Whether you are broke or just frugal, you can make your way to the “Optical Control” exhibition at the Harry Wood Gallery, learn the true tradition behind Dia de los Muertos at the Appaloosa Library, and hear from author Martin Limon about his new book The Nine-Tailed Fox. Best part? It won't cost you a cent. For more things to do, visit Phoenix New Times' curated calendar.
“Our Stories Live On: Día de los Muertos Community Altars”
Ever notice how the real history of Mexican holidays gets buffed over during American celebrations, like when Cinco de Mayo goes from celebrating Mexico’s battle win over France to living out Jimmy Buffet’s Margaritaville dreams? It happens during Día de los Muertos, too. That’s a celebration of friends and family members who’ve passed away, not the Mexican equivalent of Halloween.
Consider its traditional meaning while exploring “Our Stories Live On: Día de los Muertos Community Altars” between 10 a.m. and 7 p.m. on Monday, October 2, at Appaloosa Library, 7377 East Silverstone Drive in Scottsdale. The free exhibition includes small-scale altars created by community members and is on view through Thursday, November 30. Visit the Scottsdale Library website. Lynn Trimble
Whether you can’t live without your Monday Night Football or you love to hate it, the Cardinals are not even playing on Monday, October 2. So you’re out of excuses. It’s time to start the week off right by showing off your big brain at SunUp Brewing Company’s Pub Trivia. Go head-to-head with other know-it-alls on topics ranging from the nerdy and cinematic to, yes, even the athletic (they have to level that playing field somehow). There will be $5 appetizers as well as popular craft beers on tap, including the 2017 Oktoberfest.
Win it all at 7 p.m. on Monday, October 2, at SunUp Brewing Company, 322 East Camelback Road. Admission is free. For more information, visit the SunUp Brewing Company website. Jason Keil
Louise Fisher, Anthony Mead, and Lizzy Taber take what they see and turn it into art. In a free exhibition called “Optical Control,” the trio of graduate art students at Arizona State University “melodically illuminate light as an object.” It’s all about exploring “the wonder, necessity, perceptions, and causality of both natural and artificial light.”
Mead works with salt, burnt wood, tread, and gold. For Taber, sunlight is a medium. And Fisher works with video, photography, and printmaking. See how their work comes together at ASU’s Harry Wood Gallery, 900 South Forest Mall in Tempe. Gallery hours on Tuesday, October 3, are 9 a.m. to 8 p.m. Visit the ASU Events page. Lynn Trimble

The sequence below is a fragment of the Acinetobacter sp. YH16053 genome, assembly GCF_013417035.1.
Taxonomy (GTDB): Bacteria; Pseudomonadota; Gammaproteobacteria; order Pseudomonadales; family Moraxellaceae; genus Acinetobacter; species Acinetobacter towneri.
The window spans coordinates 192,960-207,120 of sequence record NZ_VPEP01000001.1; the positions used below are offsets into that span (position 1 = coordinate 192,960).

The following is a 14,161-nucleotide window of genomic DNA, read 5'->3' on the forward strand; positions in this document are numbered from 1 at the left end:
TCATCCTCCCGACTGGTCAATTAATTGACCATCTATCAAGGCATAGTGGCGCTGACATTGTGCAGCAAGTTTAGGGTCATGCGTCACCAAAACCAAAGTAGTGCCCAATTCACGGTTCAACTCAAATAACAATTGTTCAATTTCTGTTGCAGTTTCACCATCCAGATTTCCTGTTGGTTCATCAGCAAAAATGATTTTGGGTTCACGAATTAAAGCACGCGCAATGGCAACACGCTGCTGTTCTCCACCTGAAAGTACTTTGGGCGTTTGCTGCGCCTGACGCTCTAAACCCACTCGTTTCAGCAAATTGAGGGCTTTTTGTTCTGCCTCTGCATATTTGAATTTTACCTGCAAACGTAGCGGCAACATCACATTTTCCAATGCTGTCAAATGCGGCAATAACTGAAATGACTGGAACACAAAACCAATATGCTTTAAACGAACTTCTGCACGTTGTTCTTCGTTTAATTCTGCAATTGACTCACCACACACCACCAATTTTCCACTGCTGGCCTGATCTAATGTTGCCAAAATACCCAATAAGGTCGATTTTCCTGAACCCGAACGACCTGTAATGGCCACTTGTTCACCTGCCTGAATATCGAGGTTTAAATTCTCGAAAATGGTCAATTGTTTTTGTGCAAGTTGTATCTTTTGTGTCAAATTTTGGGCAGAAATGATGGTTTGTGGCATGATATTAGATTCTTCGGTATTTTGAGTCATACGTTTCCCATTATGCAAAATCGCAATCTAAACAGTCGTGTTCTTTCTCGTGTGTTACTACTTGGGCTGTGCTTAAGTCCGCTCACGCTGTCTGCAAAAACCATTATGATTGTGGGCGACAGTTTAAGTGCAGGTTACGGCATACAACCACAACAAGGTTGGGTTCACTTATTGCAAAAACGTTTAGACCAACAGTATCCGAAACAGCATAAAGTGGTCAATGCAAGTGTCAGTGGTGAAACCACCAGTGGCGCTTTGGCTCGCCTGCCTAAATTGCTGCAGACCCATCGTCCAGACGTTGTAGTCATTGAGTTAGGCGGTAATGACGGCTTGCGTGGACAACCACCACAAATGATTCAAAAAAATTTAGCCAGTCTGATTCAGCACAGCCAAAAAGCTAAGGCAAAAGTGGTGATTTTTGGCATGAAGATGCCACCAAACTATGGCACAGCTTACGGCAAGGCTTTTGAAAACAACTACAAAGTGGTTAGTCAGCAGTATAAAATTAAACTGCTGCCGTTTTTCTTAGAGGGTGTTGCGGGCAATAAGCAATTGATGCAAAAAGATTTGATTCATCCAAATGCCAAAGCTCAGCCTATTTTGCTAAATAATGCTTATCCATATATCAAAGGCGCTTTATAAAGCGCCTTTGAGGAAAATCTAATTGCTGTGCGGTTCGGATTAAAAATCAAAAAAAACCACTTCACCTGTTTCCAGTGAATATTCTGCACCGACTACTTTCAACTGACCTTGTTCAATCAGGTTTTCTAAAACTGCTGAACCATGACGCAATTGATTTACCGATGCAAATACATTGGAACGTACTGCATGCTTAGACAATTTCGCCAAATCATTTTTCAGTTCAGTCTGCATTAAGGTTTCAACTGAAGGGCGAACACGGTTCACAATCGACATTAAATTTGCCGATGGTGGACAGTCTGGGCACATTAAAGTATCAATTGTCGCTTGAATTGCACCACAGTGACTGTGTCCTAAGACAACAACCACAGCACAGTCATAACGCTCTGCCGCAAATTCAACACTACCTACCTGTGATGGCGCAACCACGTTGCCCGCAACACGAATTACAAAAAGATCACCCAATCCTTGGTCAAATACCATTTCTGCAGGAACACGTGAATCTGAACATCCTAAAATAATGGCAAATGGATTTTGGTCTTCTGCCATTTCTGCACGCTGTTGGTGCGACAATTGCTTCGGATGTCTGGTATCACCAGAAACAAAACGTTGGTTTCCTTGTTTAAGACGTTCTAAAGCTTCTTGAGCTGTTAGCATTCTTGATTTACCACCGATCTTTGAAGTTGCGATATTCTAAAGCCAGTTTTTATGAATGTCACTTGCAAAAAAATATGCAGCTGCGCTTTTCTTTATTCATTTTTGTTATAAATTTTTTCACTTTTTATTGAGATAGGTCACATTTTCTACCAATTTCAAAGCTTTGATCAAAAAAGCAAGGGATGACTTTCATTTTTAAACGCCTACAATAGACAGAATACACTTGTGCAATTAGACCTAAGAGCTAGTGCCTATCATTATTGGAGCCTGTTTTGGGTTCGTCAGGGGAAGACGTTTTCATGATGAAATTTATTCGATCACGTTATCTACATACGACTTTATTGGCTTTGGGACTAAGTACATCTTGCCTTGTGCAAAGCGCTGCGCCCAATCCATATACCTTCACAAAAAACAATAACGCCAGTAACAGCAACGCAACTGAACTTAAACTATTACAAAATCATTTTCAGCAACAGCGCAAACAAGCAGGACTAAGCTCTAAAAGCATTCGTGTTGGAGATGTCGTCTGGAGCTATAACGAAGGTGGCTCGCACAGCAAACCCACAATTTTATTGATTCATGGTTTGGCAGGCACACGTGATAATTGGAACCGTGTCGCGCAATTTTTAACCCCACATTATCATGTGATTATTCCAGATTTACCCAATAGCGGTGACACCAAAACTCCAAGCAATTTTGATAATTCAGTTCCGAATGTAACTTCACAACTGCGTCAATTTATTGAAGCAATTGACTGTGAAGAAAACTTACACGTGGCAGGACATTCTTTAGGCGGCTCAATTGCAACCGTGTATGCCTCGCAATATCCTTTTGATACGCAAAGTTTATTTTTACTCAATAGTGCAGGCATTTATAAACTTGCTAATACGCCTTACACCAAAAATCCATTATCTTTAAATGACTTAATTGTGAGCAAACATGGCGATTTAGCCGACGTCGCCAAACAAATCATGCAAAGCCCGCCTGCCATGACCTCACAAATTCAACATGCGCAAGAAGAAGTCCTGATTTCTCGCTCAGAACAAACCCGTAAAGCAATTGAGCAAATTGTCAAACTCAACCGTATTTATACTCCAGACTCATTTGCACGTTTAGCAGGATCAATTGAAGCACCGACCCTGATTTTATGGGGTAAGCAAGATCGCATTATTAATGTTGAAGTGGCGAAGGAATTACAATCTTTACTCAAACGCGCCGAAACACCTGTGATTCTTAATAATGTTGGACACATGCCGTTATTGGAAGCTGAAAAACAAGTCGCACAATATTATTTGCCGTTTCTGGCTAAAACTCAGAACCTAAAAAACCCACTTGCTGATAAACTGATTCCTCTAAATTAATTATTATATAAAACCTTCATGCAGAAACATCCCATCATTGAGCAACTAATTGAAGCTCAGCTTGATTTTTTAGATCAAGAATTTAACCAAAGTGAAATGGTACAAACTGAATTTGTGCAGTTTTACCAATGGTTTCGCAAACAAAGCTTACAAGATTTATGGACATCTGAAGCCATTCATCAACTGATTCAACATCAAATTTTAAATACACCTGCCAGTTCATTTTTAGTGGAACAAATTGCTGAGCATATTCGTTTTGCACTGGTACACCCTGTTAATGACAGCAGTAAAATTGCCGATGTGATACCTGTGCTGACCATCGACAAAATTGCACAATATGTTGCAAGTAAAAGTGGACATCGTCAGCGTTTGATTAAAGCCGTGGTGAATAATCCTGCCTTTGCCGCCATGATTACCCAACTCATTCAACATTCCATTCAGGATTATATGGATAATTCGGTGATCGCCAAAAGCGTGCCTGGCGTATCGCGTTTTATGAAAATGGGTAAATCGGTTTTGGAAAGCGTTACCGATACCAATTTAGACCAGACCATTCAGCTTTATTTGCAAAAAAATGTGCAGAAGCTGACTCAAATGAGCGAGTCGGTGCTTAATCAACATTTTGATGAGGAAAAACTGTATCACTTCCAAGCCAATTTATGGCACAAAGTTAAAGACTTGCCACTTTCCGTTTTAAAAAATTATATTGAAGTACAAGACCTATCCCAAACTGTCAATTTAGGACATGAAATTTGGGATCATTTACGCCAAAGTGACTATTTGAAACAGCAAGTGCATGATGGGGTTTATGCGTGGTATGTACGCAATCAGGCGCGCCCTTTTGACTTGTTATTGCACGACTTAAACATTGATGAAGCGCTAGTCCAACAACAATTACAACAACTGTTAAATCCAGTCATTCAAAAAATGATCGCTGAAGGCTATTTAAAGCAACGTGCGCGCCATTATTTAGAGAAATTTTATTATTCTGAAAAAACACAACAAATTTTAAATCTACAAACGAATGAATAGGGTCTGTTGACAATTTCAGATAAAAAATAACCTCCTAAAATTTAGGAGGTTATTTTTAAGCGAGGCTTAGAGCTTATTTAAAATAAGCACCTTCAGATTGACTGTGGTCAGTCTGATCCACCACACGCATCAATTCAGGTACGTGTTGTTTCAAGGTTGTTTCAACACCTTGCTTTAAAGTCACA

Do you have to be on drugs to think you’ve seen a nine-tailed fox? Not necessarily. The shape-shifting creature also known as known as a gumiho from ancient Chinese mythology could appear to you in many different forms.
For instance, the lead suspect in The Nine-Tailed Fox, Martin Limon’s new “Sueño and Bascom” mystery, looks like a woman, but is rumored to be a 1,000-year-old fox in disguise. The detectives think she’s involved in the disappearances of three American soldiers in South Korea.
Find out if the lady is a fox after you grab a signed copy from 7 to 8 p.m. on Wednesday, October 4, at the Poisoned Pen Bookstore, 4014 North Goldwater Boulevard in Scottsdale. Admission is free; books for the signing are $26.95. Call 480-947-2974 or visit the Poisoned Pen website. Amy Young
One night each year, Legend City Studios becomes the epicenter of the metro Phoenix art scene. It’s happened every First Friday in October for nearly two decades, thanks to a trio of artists who started the free “Chaos Theory” exhibition that’s become an annual must-see.
The show is named for a mathematical principle that says small changes can produce large effects. Today, “Chaos Theory” is organized by Randy Slack, who helped launch it. He chooses dozens of artists to participate, mixing up the roster just enough each year to keep people coming back for more.
Make your way to 521 West Van Buren Street anytime after 6 p.m. on Friday, October 6, to check it out. You’ll see works by some of Arizona’s best-known creatives, and get the chance to rub elbows with fellow art lovers, collectors, and creatives. Visit the Facebook event page. Lynn Trimble
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“You Can’t Go Home Again”
Brooklyn artist Charlie Welch is fascinated by the concept of home, in part because he moved a lot during childhood. “I was always the new kid, a stranger, or just strange,” Welch says in press materials. Two traits have long served him well: a powerful imagination and a knack for creating with whatever materials he can find.
See what Welch came up with when he decided to make architectural models of his many childhood homes, then photograph them as part of his larger body of work exploring identify formation and related themes.
Welch’s photos are featured in the free “You Can’t Go Home Again” exhibition at Shortcut Gallery inside Phoenix General, 5538 North Seventh Street, Suite 120. Sunday hours on October 8 are 10 a.m. to 6 p.m. Visit the Phoenix General Facebook page. Lynn Trimble